Community Networking by Tom Bunzel
Home Networking or the sharing of high speed storage and other resources, as well as printers and an Internet connection ---was the subject of no less than two panels at the Venture Forum run by Red Herring Magazine at the Comdex Show in Las Vegas.
Really they go together, getting devices and computers to talk the same language, and have a central Brain in the home to collect and administer the information.
Passport from Intelogis is a home networking product operating at 350 Kpbs. Passport is still a lot faster than most modems in use around the U.S.A., and incredibly, it uses the existing electrical current in a house or office to enable multiple computers to share printers and files, as well as access the Internet.
Passport adapters are 3.5" by 5" external LAN ports that plug into an electrical outlet. Computers connect to the Passport through their parallel ports, making it unnecessary to open the computer to enable connectivity. Then you load software and youíre ready to share files and printers.
Other solutions are on the way- some using the copper phone lines within a structure, others still like IBM's Home Director Pro becoming a complete central switchboard for security, entertainment as well as bits and bytes.
But -- what happens when lots of homes have this capability? When there is a "critical mass" of connected homes?At that point the Internet takes on a whole new level of functionality -- because of a new phenomenon -- Intelligent Communities.
Think of one set of homes (community) connected to their kids' school.
Another set of homes is connected to common security facilities.
Another set of homes is connected to medical emergency care facilities.
Many homes will share a connection to a power company that will enable them to keep consumption down, and their costs will be dramatically reduced. This is called load sharing and shifting.
Still more homes sharing common areas of interest in sports and/or entertainment.
Under these conditions millions of important messages will be passing through "intranets" -- these virtual areas of common interest -- and they will need to be weeded out from useless information. Otherwise information consumers will move to competing architectures ñ so only those intelligent communities with workable messaging protocols and systems will survive and thrive.
New facilitators of information transfer are moving into this fast growing space. For example, Community Vision is a ground breaking (literally) intranet venture located in Summerlin, Nevada, a few miles outside of Las Vegas, offers a one stop intranet solution that features intelligent messaging capability between connected homes.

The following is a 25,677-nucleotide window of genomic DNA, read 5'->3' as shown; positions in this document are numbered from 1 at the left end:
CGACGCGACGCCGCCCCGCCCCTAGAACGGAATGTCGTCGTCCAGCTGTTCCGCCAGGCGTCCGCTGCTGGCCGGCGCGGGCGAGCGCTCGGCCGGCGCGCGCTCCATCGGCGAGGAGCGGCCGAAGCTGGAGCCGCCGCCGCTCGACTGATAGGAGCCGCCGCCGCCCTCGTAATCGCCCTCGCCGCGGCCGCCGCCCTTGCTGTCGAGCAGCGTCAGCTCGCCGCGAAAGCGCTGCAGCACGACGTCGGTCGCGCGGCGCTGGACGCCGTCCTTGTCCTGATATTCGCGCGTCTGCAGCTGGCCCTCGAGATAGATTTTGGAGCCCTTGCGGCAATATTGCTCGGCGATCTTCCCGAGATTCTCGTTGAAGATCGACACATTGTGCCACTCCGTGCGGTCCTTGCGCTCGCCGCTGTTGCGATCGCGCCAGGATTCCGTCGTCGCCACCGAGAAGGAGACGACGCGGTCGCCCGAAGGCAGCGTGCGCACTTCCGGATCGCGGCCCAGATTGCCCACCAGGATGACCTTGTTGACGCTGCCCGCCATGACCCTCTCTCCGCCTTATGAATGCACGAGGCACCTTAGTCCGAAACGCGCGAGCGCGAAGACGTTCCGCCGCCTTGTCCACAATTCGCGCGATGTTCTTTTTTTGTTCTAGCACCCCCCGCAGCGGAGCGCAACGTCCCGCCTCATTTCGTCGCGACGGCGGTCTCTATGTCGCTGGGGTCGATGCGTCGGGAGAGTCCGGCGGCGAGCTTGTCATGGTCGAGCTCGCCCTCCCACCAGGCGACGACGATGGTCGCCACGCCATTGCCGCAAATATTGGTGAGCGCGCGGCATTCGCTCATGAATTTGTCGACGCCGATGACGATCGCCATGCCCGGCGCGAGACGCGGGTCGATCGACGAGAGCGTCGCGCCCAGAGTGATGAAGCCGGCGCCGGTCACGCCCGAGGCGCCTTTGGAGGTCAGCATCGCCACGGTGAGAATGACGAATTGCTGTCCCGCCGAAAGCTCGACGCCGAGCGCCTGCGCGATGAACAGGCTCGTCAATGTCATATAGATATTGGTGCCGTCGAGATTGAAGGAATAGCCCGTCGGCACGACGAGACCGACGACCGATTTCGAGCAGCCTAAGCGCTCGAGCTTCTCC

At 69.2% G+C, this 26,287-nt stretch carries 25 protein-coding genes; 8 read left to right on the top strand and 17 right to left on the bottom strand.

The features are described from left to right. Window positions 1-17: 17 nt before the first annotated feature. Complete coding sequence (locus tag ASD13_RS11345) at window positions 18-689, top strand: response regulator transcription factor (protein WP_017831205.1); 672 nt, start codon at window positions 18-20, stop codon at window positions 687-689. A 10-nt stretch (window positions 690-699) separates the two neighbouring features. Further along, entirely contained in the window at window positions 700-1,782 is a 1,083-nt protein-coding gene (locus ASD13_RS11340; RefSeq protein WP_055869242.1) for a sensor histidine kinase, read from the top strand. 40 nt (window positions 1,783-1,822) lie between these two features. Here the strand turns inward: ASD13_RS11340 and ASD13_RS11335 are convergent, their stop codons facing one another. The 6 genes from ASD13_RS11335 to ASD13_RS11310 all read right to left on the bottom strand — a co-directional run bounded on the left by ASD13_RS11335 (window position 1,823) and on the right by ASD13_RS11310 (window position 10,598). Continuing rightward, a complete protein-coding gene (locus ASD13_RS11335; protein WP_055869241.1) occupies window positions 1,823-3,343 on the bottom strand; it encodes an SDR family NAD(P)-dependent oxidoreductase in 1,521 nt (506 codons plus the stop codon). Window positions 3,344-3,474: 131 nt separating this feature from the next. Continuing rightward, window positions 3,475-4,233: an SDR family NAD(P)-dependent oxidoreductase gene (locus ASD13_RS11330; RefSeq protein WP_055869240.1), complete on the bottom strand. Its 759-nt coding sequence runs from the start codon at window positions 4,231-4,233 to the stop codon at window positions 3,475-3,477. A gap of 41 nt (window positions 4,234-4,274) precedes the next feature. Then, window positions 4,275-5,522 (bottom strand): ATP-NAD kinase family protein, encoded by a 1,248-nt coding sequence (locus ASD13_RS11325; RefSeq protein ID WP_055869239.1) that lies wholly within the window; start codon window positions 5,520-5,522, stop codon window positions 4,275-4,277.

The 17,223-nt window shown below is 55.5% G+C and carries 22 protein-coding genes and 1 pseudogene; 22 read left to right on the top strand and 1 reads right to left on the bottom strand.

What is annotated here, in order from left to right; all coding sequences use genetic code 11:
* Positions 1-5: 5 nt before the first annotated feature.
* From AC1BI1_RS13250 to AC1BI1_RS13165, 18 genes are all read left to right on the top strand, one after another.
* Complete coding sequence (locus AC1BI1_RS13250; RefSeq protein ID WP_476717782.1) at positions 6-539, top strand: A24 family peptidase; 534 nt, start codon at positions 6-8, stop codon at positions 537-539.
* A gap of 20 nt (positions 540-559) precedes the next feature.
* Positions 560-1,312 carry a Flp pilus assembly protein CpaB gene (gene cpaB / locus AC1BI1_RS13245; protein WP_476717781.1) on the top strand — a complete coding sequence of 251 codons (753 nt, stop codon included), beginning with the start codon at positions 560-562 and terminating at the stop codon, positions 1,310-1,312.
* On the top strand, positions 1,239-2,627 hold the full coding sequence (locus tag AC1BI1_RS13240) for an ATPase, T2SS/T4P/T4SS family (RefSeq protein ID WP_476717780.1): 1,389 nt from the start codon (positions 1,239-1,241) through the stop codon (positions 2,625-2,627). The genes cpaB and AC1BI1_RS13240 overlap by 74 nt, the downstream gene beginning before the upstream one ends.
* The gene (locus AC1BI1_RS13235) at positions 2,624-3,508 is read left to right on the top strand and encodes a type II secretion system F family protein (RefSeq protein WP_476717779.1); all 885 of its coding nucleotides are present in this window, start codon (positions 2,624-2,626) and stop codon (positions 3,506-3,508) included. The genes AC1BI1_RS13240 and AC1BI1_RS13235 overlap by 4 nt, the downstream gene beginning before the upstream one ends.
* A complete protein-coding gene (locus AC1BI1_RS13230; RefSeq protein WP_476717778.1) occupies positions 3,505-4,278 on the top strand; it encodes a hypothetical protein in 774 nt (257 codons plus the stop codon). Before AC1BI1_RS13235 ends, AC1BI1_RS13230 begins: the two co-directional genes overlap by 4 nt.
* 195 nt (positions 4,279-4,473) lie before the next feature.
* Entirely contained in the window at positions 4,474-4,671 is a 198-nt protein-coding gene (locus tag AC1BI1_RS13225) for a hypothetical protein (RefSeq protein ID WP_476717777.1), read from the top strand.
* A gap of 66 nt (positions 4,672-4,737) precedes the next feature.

Started by Doug Blattner, a savvy programmer and systems integrator with a staff of award winning graphic designers, writers and technologists, Community Vision first secured the contract to design and host the web site for IBM's home networking product, Home Director Pro.
That product was launched via a live webcast on Community Vision's website. But what Community Vision is truly about is enabling the intranets of shared interest which will inevitably emerge from the next wave of connectivity ñ home networking.
Such common interest webs will enable the passage of messages and other information (weather, medical, education, etc.) among residents of connected communities using pre-set profiles and the native intelligence of the homes themselves. The infrastructure is getting put in place -but the software is just now emerging.
The company's NextTropolis(tm) Intranet solution enables the administration of intelligent messaging through connected homes using TCP/IP (Internet) connections. The patent pending technology provides a means for these home networks to set parameters for which messages to receive and which to transmit.
An aptly named SynapServer(tm) technology is a central clearinghousefor all of this information -- relaying only that information that is appropriate to those home networks that are entitled to receive it, and ensuring a secure environment for message retrival.
This sort of intelligent messaging is just around the technology curve from home networking -- but it is also way beyond the current scope of Chat or Email. It requires new protocols, which Community Vision has developed, and modes of administration and implementation.
(Tom Bunzel is computer consultant, writer and trainer residing in Los Angeles. He has written numerous articles for national technical trade journals and his book, "Digital Video on the PC" was published in 1997 by Micro Publishing Press.)